Justice Dept to Michigan Supreme Court: Interpreter rule creates new problems

by Traci R. Gentilozzi
Dolan Media Newswires
DETROIT, MI -- (September 18, 2013) The U.S. Department of Justice has told the Michigan Supreme Court that MCR 1.111, the new court rule guaranteeing interpreters for limited English proficient persons, doesn’t solve the problem it sought to fix and creates new, bigger problems.
The DOJ said it has “grave concerns” that MCR 1.111 “will result in national origin discrimination,” in a letter dated Sept. 17, 2013, to Matthew Schneider, chief legal counsel at the Attorney General’s Office.
For several years, the DOJ has been investigating discrimination complaints against the Michigan state courts and the State Court Administrative Office under Title VI of the Civil Rights Act of 1964, the Omnibus Crime Control and Safe Streets Act of 1968 and regulations that implement these statutes.
“[T]he Michigan Supreme Court has acknowledged publicly that LEP individuals in the state are denied access to courts,” said the letter, signed by Acting U.S. Assistant Attorney General Jocelyn Samuels and the two U.S. Attorneys in Michigan, Barbara L. McQuade and Patrick Miles.
But in issuing Rule 1.111 “without the concurrence of DOJ,” the letter noted, “the Court has created a new barrier to meaningful access for certain court users in the form of a surcharge, akin to a tax, based on English language ability.”
According to the letter, the Justice Department’s main concerns with MCR 1.111 are:
* While an interpreter’s presence may be arranged for an LEP person, the court is not really “providing” the interpreter when it later asks for costs to be reimbursed. The department said it expects courts to provide interpreters at no cost at all.
* The rule “allows a surcharge on individuals only because they do not speak English ….” The DOJ said this is “in stark contrast to SCAO’s rules prohibiting all state courts from charging deaf or hard of hearing individuals for interpreter costs regardless of income, or from requiring them to provide their own interpreters.”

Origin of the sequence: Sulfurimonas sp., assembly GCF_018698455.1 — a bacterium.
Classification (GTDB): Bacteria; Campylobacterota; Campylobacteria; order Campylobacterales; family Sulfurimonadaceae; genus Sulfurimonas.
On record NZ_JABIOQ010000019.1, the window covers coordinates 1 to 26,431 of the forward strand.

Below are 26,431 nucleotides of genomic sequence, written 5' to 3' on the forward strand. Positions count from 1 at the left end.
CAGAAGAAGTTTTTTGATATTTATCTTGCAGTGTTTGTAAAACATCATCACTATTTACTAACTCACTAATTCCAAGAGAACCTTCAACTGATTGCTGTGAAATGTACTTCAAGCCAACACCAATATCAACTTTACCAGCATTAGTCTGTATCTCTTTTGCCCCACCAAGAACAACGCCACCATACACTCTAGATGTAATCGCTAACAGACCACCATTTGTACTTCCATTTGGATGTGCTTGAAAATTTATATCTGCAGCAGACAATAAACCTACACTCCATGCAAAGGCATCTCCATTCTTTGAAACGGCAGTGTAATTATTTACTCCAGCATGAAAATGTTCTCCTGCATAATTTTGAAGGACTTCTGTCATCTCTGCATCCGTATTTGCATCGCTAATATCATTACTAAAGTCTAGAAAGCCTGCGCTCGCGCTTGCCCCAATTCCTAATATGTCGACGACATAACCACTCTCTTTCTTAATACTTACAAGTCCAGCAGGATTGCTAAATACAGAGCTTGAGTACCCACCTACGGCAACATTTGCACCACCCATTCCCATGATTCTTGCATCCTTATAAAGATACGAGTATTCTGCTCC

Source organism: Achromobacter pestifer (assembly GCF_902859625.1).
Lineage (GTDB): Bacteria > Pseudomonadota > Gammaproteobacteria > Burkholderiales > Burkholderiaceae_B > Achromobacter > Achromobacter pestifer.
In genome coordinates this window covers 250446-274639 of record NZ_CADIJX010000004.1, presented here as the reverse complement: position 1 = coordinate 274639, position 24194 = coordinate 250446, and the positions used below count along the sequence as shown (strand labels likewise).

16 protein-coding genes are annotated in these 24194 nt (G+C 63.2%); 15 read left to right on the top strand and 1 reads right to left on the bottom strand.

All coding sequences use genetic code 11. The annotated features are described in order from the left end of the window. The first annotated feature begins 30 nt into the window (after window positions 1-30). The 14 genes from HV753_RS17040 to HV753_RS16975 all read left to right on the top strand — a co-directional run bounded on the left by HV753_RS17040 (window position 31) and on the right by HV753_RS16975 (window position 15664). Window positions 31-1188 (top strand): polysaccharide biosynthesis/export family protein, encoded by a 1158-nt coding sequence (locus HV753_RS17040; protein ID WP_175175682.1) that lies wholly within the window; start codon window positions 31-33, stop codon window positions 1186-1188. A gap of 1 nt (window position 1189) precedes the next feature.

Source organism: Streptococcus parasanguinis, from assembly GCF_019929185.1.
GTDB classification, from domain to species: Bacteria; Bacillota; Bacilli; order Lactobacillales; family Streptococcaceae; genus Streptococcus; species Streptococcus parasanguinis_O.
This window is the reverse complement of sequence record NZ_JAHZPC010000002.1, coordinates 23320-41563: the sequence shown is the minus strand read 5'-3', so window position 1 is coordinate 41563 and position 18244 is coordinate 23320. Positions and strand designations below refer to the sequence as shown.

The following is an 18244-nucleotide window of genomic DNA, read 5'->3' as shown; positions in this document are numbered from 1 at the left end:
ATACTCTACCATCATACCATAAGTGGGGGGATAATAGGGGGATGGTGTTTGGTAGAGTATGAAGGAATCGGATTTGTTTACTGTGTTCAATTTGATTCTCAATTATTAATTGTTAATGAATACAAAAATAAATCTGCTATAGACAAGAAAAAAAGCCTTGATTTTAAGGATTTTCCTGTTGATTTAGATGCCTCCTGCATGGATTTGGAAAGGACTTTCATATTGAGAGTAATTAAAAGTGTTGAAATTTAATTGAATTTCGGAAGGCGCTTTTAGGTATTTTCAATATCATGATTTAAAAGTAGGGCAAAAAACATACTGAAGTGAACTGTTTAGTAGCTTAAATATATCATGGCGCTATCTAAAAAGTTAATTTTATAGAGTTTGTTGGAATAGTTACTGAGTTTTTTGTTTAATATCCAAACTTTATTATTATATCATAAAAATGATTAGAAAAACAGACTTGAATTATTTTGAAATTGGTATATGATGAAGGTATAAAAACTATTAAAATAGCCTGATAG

* The possibility of being ordered to reimburse interpreter fees “may encourage LEP individuals to waive their right to interpreters.”
* The SCAO is letting the trial courts develop their own plans, which will not result in uniformity.
* The rule is a step backward for criminal proceedings because interpreter costs prior to the new rule were typically not even charged to criminal defendants.
* The SCAO needs to come up with a comprehensive language access plan, train judges and court staff on language access, and translate vital court documents and information.
“[B]ecause you have been aware of your civil rights obligations as articulated by the 2002 and 2010 DOJ Guidance and through our investigation for the past two years, we are disappointed that the issuance of this Rule did not reciprocate our concerted efforts to ensure that Michigan state courts meet their longstanding civil rights obligations,” the Justice Department told the AG’s Office.
“Our investigation of the Michigan state courts continues,” the Justice officials concluded.
Marcia McBrien, Supreme Court public information officer, told Michigan Lawyers Weekly the court is “troubled” by the DOJ’s apparent misunderstanding of the rule as providing a fixed cutoff for no-cost interpreter services.  “That is simply not accurate,” she said.
According to McBrien, MCR 1.111 requires courts to make an independent, discretionary ruling before any costs are assessed. “So the 125 percent threshold is just part of the inquiry; every LEP party above that threshold also gets a court determination of whether requiring reimbursement would impede the party’s access to the courts. The 125 percent threshold in the rule is just that — a threshold and not a bright-line cut-off.”
To the suggestion that the Justice Department and the Supreme Court need to work together to modify the rule, McBrien responded: “As we implement the rule, we welcome the DOJ’s expertise in LEP matters.”